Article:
The Parliamentary Budget Office has projected that, over the next decade, Australian government spending on aged care will increase by four per cent a year, after correcting for inflation.

This increase means aged care spending will be growing significantly faster than the rate of Australian government spending, according to the royal commission’s final report.

The report also found the collective decisions of successive governments had cut more than $9.8 billion from the aged care budget. 

The budget is also set to include new measures targeted towards making housing more accessible. 

First-home buyers will be able to release $50,000 from within their super funds as long as they are going to live in the properties they buy with the money. This amounts to an increase to the current maximum withdrawal of $30,000 against the backdrop of a rise in house prices since the scheme began four years ago. 

There will also be an additional 10,000 places on a home loan guarantee scheme that allows people to put a deposit on their first homes of as little as five per cent with the Commonwealth backing some of their mortgage. 

Another change will allow some 10,000 single-parent families put down a deposit of only two per cent with the government to guarantee the other 18 per cent of the deposit. 

A separate $124.7 million is expected to be diverted to social and community housing over two years to help states and territories combat homelessness. 

The government is also expected to extend a temporary tax cut for low and middle-income earners for another year. This will involve a one-off rebate for about 10 million people who earn up to $90,000 a year being maintained for the next financial year.

The offset is an end-of-financial-year rebate of up to $1,080 for singles and $2,160 for dual-income couples.

The government has also promised $58.6 million to support what it’s described as a gas-fired recovery, which will go towards supporting gas infrastructure projects.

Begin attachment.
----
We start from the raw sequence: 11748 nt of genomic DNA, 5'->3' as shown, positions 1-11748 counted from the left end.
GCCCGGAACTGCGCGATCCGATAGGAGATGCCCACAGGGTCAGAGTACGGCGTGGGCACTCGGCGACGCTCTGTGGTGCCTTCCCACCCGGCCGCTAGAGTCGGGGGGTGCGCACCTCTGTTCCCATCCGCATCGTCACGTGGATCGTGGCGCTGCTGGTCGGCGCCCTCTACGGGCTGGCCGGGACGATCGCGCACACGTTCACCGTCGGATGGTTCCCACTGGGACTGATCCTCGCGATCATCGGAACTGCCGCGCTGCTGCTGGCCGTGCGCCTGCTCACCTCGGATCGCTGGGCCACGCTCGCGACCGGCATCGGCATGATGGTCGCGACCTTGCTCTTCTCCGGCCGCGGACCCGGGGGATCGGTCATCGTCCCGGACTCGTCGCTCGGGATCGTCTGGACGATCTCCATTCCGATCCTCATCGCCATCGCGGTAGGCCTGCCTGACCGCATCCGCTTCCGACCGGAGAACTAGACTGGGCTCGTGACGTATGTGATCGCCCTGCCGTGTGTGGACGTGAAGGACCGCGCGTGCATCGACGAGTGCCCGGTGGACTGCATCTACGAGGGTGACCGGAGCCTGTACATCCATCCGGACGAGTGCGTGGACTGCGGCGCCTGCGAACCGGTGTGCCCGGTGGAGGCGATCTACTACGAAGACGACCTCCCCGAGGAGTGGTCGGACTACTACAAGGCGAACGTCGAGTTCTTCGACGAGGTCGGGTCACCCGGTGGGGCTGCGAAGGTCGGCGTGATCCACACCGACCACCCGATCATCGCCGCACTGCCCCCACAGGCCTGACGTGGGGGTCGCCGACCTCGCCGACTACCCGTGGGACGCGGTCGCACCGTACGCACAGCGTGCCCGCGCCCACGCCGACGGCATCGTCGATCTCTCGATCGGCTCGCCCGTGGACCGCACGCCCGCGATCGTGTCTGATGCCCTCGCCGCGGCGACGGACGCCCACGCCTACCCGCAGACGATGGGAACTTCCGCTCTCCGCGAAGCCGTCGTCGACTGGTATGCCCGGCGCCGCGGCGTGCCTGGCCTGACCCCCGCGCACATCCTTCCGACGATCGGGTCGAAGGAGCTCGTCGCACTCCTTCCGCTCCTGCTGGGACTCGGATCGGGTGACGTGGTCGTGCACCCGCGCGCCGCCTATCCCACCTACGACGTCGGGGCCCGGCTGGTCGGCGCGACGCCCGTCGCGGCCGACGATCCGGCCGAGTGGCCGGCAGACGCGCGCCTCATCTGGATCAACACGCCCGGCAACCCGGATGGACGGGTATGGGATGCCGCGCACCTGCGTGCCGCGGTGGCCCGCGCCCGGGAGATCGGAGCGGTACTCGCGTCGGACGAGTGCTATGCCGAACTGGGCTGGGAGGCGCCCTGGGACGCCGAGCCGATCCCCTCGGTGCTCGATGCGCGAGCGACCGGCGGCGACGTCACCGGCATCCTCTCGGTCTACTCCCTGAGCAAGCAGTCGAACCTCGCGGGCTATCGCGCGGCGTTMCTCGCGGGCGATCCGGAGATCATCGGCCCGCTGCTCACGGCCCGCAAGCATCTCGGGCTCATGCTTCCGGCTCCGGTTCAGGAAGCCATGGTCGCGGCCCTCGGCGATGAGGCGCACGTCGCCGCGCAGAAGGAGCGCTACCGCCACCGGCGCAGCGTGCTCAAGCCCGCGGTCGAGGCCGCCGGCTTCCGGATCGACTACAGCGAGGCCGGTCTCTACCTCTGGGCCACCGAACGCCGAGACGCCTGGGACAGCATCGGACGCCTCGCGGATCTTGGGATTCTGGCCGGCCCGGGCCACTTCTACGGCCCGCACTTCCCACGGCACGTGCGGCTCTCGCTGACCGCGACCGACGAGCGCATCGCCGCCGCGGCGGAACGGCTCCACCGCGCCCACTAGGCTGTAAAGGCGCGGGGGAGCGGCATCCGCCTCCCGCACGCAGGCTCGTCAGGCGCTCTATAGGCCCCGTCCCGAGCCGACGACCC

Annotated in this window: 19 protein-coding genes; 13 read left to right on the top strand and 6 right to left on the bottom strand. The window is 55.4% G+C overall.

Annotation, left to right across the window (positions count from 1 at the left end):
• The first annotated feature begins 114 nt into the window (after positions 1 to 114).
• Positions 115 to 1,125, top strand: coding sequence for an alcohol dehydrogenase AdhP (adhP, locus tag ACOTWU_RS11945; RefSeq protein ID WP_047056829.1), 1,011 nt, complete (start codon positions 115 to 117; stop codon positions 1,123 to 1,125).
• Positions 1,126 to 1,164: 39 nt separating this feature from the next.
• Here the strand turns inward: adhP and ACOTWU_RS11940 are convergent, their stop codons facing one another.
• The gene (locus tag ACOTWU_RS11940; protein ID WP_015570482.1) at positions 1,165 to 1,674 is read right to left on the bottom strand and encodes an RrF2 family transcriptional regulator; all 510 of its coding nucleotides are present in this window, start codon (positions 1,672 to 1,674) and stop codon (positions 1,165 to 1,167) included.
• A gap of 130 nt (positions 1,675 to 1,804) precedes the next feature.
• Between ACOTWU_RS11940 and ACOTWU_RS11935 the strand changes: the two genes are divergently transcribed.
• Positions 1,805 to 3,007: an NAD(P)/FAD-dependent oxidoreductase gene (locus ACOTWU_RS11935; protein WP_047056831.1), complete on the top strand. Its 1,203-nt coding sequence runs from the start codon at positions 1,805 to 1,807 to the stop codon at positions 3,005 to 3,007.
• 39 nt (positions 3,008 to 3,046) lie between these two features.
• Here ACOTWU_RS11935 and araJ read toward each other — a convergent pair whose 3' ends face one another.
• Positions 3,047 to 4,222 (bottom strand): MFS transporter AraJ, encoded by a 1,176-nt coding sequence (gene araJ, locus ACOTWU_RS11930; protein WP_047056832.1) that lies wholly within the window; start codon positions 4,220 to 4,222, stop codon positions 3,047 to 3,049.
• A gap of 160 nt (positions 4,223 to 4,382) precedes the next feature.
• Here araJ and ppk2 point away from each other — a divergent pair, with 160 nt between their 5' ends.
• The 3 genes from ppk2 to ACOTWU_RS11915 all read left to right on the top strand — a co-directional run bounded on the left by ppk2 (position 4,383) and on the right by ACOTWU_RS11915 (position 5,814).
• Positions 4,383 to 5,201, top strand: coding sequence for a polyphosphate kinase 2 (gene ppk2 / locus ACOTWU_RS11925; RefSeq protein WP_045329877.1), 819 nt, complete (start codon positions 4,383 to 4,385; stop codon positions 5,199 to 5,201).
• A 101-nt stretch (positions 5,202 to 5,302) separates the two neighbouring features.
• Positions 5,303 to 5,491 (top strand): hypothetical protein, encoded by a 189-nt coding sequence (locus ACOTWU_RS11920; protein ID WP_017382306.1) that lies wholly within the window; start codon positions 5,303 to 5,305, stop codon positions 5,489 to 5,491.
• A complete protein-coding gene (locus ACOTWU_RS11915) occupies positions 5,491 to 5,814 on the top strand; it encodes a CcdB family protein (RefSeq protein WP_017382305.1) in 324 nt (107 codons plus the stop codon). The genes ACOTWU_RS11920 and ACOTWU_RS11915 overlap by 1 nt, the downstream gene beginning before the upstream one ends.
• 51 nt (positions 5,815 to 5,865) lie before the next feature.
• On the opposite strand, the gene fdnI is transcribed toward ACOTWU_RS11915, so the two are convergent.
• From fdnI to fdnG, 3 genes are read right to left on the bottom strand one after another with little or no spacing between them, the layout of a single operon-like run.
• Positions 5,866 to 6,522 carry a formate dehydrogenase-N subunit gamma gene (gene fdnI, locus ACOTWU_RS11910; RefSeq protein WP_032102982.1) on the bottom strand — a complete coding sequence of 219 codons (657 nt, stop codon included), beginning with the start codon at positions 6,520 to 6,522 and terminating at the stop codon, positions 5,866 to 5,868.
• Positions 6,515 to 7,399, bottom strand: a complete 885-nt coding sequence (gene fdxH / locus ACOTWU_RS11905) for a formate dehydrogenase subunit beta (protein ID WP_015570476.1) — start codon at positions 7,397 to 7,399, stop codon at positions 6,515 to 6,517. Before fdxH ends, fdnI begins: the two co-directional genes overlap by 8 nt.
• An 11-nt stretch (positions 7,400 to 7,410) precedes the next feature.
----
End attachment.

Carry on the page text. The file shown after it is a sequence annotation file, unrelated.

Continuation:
It has also committed $539.2 million to the development of four additional hydrogen hubs and support for carbon capture, use and storage projects.

The budget is also expected to target school leavers, young Australians and those who are unemployed with a plan to train and reskill the workforce as it attempts to drive down unemployment. 

It is anticipated the government will extend the JobTrainer program providing free or low-fee courses targeting areas of skill shortages, including aged care, IT and childcare. 

The government has also promised to spend at least $10 billion on infrastructure projects over 10 years

This will include $2 billion for a new Melbourne Intermodal Terminal link for freight rail services. Another $2 billion will go towards the Great Western High Upgrade from Katoomba to Lithgow in Sydney’s Blue Mountains.

  • Climate change and natural disasters 

The federal government has also allocated $600 million towards the establishment of a new National Recovery and Resilience Agency. The national agency will support communities hit by natural disasters by helping them rebuild and recover.

It is also establishing a new Australian Climate Service that will attempt to monitor the impacts of climate change and inform the agency.

The government has also revealed $747 million in upgrades to military bases used for wargame exercises in the Northern Territory, with this coming against the backdrop of increasing tensions with China.

Labor has claimed the spending promise isn’t new and was announced back in 2019 when it had initially been valued at approximately $500 million. 

The government has also announced a Digital Economy Strategy that will be created at a cost of almost $1.2 billion. This involves digital skills training, the development of artificial intelligence technology, and tax benefits for computer game developers.

It will also deliver $201 million into the myGov online portal to access government services and $302 million into My Health digital records.

The federal budget will be handed down at 7.30pm (AEST) on Tuesday 11 May 2021.